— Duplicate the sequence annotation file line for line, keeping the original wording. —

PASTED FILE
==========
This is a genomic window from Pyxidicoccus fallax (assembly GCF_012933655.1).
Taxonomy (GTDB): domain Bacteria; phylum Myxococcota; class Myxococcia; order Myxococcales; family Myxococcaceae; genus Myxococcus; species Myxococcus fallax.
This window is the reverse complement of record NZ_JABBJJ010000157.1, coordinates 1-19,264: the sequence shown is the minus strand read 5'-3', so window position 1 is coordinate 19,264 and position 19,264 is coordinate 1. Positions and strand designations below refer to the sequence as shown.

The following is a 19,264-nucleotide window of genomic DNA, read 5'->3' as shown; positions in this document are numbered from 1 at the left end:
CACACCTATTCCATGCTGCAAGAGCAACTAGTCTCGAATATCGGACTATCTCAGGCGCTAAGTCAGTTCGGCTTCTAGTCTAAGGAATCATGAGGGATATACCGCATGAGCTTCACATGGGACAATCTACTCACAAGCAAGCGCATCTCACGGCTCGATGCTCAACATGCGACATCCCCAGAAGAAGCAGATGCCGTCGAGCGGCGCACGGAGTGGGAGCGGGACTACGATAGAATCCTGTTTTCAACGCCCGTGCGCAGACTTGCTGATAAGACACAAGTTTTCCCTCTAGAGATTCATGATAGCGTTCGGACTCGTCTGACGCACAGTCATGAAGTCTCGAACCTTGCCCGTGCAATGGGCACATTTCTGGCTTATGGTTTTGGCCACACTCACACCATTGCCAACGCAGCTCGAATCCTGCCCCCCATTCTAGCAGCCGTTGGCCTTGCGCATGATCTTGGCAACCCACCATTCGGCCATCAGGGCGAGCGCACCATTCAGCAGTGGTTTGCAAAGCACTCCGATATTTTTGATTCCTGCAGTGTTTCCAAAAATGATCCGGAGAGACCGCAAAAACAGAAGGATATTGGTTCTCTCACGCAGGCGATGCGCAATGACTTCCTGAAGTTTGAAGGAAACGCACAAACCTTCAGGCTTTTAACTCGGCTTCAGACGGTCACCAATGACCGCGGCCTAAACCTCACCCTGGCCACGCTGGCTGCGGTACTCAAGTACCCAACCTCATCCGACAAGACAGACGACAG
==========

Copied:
This is a genomic window from Pyxidicoccus fallax (assembly GCF_012933655.1).
Taxonomy (GTDB): domain Bacteria; phylum Myxococcota; class Myxococcia; order Myxococcales; family Myxococcaceae; genus Myxococcus; species Myxococcus fallax.
This window is the reverse complement of record NZ_JABBJJ010000157.1, coordinates 1-19,264: the sequence shown is the minus strand read 5'-3', so window position 1 is coordinate 19,264 and position 19,264 is coordinate 1. Positions and strand designations below refer to the sequence as shown.

The following is a 19,264-nucleotide window of genomic DNA, read 5'->3' as shown; positions in this document are numbered from 1 at the left end:
CACACCTATTCCATGCTGCAAGAGCAACTAGTCTCGAATATCGGACTATCTCAGGCGCTAAGTCAGTTCGGCTTCTAGTCTAAGGAATCATGAGGGATATACCGCATGAGCTTCACATGGGACAATCTACTCACAAGCAAGCGCATCTCACGGCTCGATGCTCAACATGCGACATCCCCAGAAGAAGCAGATGCCGTCGAGCGGCGCACGGAGTGGGAGCGGGACTACGATAGAATCCTGTTTTCAACGCCCGTGCGCAGACTTGCTGATAAGACACAAGTTTTCCCTCTAGAGATTCATGATAGCGTTCGGACTCGTCTGACGCACAGTCATGAAGTCTCGAACCTTGCCCGTGCAATGGGCACATTTCTGGCTTATGGTTTTGGCCACACTCACACCATTGCCAACGCAGCTCGAATCCTGCCCCCCATTCTAGCAGCCGTTGGCCTTGCGCATGATCTTGGCAACCCACCATTCGGCCATCAGGGCGAGCGCACCATTCAGCAGTGGTTTGCAAAGCACTCCGATATTTTTGATTCCTGCAGTGTTTCCAAAAATGATCCGGAGAGACCGCAAAAACAGAAGGATATTGGTTCTCTCACGCAGGCGATGCGCAATGACTTCCTGAAGTTTGAAGGAAACGCACAAACCTTCAGGCTTTTAACTCGGCTTCAGACGGTCACCAATGACCGCGGCCTAAACCTCACCCTGGCCACGCTGGCTGCGGTACTCAAGTACCCAACCTCATCCGACAAGACAGACGACAG